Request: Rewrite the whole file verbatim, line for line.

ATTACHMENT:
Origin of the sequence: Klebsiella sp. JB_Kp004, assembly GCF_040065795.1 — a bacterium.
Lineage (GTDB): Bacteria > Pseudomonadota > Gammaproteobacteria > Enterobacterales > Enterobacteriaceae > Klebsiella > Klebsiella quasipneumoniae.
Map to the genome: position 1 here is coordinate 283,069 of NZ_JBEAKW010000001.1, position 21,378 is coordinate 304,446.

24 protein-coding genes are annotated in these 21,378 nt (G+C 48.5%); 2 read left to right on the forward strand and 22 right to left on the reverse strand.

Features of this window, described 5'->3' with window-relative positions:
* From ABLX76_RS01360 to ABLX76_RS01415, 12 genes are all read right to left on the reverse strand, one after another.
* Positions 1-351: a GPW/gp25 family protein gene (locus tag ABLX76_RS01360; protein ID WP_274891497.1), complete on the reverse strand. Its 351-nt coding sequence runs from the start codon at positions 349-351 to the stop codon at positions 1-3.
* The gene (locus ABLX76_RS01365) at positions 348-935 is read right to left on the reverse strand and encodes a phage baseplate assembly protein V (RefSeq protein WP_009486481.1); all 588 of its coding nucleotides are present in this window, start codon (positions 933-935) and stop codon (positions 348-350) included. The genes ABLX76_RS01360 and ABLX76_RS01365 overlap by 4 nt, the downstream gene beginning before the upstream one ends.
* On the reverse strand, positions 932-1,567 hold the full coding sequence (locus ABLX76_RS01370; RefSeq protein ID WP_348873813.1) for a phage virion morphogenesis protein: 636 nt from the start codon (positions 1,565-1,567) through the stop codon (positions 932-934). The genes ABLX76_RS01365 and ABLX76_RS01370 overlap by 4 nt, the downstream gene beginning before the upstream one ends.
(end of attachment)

Origin of the sequence: Klebsiella sp. JB_Kp004, assembly GCF_040065795.1 — a bacterium.
Lineage (GTDB): Bacteria > Pseudomonadota > Gammaproteobacteria > Enterobacterales > Enterobacteriaceae > Klebsiella > Klebsiella quasipneumoniae.
Map to the genome: position 1 here is coordinate 283,069 of NZ_JBEAKW010000001.1, position 21,378 is coordinate 304,446.

24 protein-coding genes are annotated in these 21,378 nt (G+C 48.5%); 2 read left to right on the forward strand and 22 right to left on the reverse strand.

Features of this window, described 5'->3' with window-relative positions:
* From ABLX76_RS01360 to ABLX76_RS01415, 12 genes are all read right to left on the reverse strand, one after another.
* Positions 1-351: a GPW/gp25 family protein gene (locus tag ABLX76_RS01360; protein ID WP_274891497.1), complete on the reverse strand. Its 351-nt coding sequence runs from the start codon at positions 349-351 to the stop codon at positions 1-3.
* The gene (locus ABLX76_RS01365) at positions 348-935 is read right to left on the reverse strand and encodes a phage baseplate assembly protein V (RefSeq protein WP_009486481.1); all 588 of its coding nucleotides are present in this window, start codon (positions 933-935) and stop codon (positions 348-350) included. The genes ABLX76_RS01360 and ABLX76_RS01365 overlap by 4 nt, the downstream gene beginning before the upstream one ends.
* On the reverse strand, positions 932-1,567 hold the full coding sequence (locus ABLX76_RS01370; RefSeq protein ID WP_348873813.1) for a phage virion morphogenesis protein: 636 nt from the start codon (positions 1,565-1,567) through the stop codon (positions 932-934). The genes ABLX76_RS01365 and ABLX76_RS01370 overlap by 4 nt, the downstream gene beginning before the upstream one ends.